Fort Sumter National monument is found in the county of Charleston in the coastal region of the state of South Carolina in the US. The monument mainly protects the Charleston Light, Fort Sumter, Liberty Square, Charleston, and Fort Moultrie. Fort Sumter Visitor Education Center is also part of the national monument, it is located on Liberty Square, Charleston and comprises of museum exhibits detailing the disputes between the South and North which resulted to the Fort Sumter Battles.
Located in the US state of South Carolina, specifically in Charleston County is Fort Sumter a sea fort that is famous for two the battles of the American Civil War. Fort Sumter was among the different special forts established after the War of 1812; it was classified as a Third System or Seacoast Defense which featured a combination of massive masonry and high walls as a grade of structural integrity. Construction of the fort began in 1829, but by the time South Carolina was seceding from the Union in 1860, it was still incomplete. Being part of the Fort Sumter National Monument, the fort is not only operated by the National Park Service but also open for public tours.
Found on Sullivan’s Island in the US state of South Carolina is Fort Moultrie which is among the first forts that were built for the protection of Charleston. Initially, the fort was known as Fort Sullivan and was constructed using palmetto logs; it inspired the nickname for South Carolina ‘The Palmetto State’ as well as its flag. However, Fort Sullivan was renamed Fort Moultrie after William Moultrie who was a US General and patriot commander during the Battle of Sullivan’s Island. The fort was also called Fort Arbuthnot between 1780 and 1782 when the British occupied the region. As part of Fort Sumter National Park as well as the National Park System, Fort Moultrie is the only area where the whole history of the American seacoast defense can be traced, a history that features 171 years from 1776 to 1947.
Charleston Light is the Charleston Harbor’s northern entrance and is located on Sullivan’s Island in the US state of South Carolina. It was constructed as a replacement for the Morris Island Light located on Morris Island which was defunct. Construction of the Charleston Light began in 1960; it was first lit on June 15th, 1962. The lighthouse which is 140 feet tall features a steel frame a triangular cross-section and an aluminum alloy skin, it was constructed to withstand winds of 125 miles per hour. The upper half of Charleston Light is painted black while the lower half is painted white. The lighthouse was donated to the National park System in 2007 by the Coast Guard and is now part of the Fort Sumter National Monument even though it is not open to the public.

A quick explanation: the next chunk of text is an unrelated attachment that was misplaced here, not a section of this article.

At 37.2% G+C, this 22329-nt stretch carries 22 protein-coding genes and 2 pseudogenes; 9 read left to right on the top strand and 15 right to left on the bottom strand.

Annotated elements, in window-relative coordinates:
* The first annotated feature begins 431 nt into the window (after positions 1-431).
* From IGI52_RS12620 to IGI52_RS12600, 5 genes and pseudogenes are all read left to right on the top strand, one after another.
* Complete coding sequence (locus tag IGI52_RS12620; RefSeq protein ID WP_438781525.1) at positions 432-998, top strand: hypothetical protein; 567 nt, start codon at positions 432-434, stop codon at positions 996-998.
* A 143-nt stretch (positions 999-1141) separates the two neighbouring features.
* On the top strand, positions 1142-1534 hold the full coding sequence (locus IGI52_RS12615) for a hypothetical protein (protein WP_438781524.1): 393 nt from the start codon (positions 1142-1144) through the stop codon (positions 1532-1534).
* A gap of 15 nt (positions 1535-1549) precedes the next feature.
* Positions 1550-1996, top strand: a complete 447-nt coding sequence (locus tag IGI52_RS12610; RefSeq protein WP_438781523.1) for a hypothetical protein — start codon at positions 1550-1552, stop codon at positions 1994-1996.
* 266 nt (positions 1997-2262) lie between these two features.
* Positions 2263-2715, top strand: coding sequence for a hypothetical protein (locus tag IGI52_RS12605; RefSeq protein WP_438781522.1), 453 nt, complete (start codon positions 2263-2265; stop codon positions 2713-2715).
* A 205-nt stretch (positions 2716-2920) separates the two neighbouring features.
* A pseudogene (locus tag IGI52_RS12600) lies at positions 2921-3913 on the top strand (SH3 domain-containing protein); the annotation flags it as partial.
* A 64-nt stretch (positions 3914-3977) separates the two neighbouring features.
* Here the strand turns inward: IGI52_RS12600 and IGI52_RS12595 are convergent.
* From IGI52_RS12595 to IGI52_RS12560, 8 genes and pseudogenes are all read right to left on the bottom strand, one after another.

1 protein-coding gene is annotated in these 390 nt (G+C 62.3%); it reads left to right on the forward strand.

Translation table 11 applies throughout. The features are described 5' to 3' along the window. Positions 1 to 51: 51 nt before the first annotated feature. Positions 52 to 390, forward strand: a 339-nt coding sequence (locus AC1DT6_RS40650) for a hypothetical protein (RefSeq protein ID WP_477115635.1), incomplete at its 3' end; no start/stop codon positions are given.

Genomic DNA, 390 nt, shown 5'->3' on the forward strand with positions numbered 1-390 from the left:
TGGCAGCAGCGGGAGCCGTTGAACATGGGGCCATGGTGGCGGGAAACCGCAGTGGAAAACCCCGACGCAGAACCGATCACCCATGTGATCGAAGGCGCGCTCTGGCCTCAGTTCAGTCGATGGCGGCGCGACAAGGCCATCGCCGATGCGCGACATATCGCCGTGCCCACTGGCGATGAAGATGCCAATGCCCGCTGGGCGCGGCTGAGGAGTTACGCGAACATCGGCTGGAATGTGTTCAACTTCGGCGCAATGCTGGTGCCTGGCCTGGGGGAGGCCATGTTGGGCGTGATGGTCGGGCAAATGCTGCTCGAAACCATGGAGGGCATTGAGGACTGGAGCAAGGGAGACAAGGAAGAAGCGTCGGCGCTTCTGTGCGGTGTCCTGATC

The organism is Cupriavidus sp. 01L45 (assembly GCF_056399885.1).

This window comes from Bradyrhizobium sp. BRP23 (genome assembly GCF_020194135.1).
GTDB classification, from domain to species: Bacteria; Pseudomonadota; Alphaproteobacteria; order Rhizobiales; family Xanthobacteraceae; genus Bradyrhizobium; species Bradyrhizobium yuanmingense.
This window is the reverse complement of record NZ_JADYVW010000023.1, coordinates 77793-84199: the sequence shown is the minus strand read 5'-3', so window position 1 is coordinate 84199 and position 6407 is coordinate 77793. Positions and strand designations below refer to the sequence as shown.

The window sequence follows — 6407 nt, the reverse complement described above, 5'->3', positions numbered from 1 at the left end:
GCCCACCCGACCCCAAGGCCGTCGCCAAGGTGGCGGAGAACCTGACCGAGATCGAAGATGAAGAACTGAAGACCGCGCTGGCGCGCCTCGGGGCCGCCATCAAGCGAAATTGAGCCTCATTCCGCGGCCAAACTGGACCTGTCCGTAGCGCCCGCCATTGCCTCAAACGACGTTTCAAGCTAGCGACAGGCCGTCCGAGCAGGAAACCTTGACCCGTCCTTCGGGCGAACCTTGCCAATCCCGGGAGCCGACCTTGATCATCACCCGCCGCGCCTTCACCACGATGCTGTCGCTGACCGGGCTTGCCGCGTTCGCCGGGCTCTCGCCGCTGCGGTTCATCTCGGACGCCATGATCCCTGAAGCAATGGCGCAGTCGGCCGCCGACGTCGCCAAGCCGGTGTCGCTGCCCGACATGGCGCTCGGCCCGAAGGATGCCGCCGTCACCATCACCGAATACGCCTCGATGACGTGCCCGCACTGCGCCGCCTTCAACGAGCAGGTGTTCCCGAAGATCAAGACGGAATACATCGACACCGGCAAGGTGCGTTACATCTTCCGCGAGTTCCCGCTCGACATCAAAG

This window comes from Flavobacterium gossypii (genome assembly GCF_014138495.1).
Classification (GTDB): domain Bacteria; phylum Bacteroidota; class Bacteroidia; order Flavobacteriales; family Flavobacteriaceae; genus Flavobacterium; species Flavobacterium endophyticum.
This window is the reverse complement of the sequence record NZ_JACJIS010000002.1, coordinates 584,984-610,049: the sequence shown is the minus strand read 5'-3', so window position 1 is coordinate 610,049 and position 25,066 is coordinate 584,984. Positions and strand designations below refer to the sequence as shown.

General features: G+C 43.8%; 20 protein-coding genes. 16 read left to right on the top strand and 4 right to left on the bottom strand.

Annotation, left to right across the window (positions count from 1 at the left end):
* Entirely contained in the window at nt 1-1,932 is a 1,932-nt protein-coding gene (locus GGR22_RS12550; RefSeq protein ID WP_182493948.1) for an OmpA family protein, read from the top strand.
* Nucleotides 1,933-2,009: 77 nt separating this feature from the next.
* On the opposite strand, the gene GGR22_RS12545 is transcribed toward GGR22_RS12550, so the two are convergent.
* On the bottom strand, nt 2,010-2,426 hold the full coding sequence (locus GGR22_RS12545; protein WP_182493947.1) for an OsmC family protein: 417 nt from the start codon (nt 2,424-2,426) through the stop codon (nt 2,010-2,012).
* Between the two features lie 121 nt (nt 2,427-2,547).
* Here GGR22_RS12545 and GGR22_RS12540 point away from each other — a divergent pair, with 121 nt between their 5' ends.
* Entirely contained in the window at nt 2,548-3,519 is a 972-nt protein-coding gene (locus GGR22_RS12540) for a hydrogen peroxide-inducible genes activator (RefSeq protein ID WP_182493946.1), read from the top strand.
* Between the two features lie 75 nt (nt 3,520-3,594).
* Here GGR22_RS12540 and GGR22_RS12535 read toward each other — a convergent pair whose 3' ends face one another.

Following the secession of the seven Southern states from the Union and claiming possession of all forts and arsenals within their territories in the US during early 1861, only two forts remained under the jurisdiction of the federal government including Fort Sumter. The fort’s first battle started on April 12th, 1861, when the Union Garrison was fired on by the Confederate artillery in a war that lasted until the next day since the forts’ supply line was cut off. The second battle, which took place on September 8th, 1863, was the Union’s failed attempt to retake the fort. Fort Sumter was reduced to ruins, but it remained in the hands of the Confederate until February 1865 when it was evacuated.
Many people, locals, and visitors come to Fort Sumter National Monument to visit the three sites found in Charleston and learn of the regions rich history, all of the three places are open to the public. Fort Sumter itself is accessible via a 30-minute ferry ride or a private boat from the Patriots Point.
Where is the Fort Sumter National Monument?
Fort Sumter National monument is found in the county of Charleston in the coastal region of the state of South Carolina in the US. The monument mainly protects the Charleston Light, Fort Sumter, Liberty Square, Charleston, and Fort Moultrie.
About the Author
Benjamin Elisha Sawe holds a Bachelor of Arts in Economics and Statistics and an MBA in Strategic Management. He is a frequent World Atlas contributor.
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